On Thursday, Facebook announced it wants you to see the information you really want you see, as the online social network service publicized a new change to its News Feed. New tools can now assist you in sorting through the unfavorable, boring, unwanted information, typically from long-forgotten colleagues and acquaintances, and now, will let you choose a few dozen friends and pages to prioritize what will appear at the top of their News Feed, each time you log on.
It may seem like a effortless update, until you realize how much force Facebook’s News Feed algorithm holds over what we see. According to an article by Shareaholic , in 2014, “Facebook was responsible for about a quarter of all traffic, across the web.” When people are reading news from a website, almost one-fourth of the time, they found their news through Facebook.com. With more information than most people want to see (selfies, pictures of last night’s dinner, status updates, etc.) Facebook has become an influential source for news and information. According to Pew Research Center nearly half of Americans with Internet access use Facebook to read news and information about social issues including government and politics. The News Feed in Facebook is the “central hub” of the referral service, a hub that is quickly becoming the way most Americans get their information.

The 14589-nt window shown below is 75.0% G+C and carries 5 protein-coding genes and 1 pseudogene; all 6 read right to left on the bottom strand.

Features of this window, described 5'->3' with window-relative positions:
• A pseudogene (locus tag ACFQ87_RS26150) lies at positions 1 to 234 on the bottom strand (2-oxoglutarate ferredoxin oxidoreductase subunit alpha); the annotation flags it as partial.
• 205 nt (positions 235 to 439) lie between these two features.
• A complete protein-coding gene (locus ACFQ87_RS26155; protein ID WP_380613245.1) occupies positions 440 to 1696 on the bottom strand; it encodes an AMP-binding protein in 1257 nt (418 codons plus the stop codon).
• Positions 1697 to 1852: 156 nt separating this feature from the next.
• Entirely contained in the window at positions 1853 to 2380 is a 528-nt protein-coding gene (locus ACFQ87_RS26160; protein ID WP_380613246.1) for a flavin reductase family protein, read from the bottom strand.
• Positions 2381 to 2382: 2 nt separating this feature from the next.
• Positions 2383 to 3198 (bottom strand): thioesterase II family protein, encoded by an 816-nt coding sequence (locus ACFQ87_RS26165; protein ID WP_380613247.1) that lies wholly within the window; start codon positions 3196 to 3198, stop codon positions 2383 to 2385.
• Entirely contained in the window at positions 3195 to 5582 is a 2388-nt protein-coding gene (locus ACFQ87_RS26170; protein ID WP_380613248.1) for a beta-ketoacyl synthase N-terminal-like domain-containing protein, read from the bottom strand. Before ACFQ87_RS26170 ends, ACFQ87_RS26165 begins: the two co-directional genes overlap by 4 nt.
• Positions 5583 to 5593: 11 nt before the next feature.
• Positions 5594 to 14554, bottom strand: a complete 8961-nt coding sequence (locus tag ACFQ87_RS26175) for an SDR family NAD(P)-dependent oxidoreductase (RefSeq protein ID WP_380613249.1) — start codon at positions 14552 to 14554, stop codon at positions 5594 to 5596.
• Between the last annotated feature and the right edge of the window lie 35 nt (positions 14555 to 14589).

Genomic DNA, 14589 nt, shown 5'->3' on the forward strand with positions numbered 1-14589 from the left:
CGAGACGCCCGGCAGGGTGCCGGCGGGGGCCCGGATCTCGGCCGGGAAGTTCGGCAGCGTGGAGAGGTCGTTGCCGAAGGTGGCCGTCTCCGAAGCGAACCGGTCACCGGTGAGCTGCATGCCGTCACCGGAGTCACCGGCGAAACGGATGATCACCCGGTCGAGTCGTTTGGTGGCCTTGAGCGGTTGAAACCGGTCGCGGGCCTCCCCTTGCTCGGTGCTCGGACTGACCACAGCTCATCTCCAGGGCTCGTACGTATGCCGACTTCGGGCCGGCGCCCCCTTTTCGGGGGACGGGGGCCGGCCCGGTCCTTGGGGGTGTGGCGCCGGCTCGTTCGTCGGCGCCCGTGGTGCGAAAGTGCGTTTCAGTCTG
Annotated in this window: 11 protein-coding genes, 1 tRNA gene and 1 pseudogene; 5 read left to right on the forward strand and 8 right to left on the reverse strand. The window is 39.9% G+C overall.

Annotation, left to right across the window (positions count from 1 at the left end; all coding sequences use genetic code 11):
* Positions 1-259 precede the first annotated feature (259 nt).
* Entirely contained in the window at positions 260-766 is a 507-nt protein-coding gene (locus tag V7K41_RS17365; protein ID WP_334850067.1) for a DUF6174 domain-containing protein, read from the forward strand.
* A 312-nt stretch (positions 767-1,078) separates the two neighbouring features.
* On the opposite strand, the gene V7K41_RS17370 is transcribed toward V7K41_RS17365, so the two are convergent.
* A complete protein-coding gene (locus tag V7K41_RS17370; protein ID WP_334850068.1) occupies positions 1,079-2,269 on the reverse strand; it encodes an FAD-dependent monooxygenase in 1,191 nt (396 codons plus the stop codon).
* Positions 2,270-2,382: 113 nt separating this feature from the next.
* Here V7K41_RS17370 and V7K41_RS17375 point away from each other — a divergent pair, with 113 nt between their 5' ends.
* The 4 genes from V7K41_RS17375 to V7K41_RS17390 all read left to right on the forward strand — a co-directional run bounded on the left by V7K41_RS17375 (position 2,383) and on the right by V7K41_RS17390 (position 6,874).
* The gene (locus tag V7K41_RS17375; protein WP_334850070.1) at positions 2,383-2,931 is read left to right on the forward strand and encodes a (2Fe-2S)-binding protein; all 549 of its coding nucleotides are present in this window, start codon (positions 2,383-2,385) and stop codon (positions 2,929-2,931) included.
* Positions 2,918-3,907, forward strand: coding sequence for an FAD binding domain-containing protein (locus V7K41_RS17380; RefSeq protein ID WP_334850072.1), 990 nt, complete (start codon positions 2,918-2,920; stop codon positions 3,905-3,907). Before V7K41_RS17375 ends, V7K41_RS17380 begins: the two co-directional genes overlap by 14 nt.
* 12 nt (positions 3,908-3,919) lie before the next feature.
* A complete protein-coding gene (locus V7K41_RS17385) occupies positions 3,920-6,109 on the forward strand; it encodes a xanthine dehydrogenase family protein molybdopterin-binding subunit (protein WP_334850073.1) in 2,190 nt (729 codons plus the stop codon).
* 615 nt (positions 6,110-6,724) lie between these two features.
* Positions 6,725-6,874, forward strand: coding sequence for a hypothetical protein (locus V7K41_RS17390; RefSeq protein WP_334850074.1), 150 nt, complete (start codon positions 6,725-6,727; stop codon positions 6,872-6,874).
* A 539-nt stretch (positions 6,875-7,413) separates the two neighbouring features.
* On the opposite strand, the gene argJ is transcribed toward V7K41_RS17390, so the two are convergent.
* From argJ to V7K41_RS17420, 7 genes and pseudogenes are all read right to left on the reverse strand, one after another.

If you want to choose the friends and pages you want to see on your news feed first each time you log on, go to your chosen friend’s profile, and click on the box that says ‘following’ and select ‘see first’. Facebook’s computer software uses a wide range of information you provide to decide what to show. This will encompass what friends you interact with and how often, or what your preferences are, including photos, videos and more. On Thursday afternoon, Facebook’s CEO Mark Zuckerberg announced the News Feed update on his personal page. “Our goal is to help you connect with the people and things you care about the most,” he stated. Facebook recognized that this system isn’t totally foolproof, so it wants to give users a chance to set their own preferences.
As well as selecting who or what pages you want to see first, you’ll still be able to ‘unfollow’ friends so you won’t have to see them at all. This preference has been offered to people before, who do not want to take the awkward step of ‘unfriending’ someone, but would rather not read about what’s going on in their lives.
This update doesn’t address the problems with the Facebook algorithm, but, for the first time, it makes some of the feed translucent, giving users some accountability over what they choose to read. For now, prioritize and favorite what’s important you!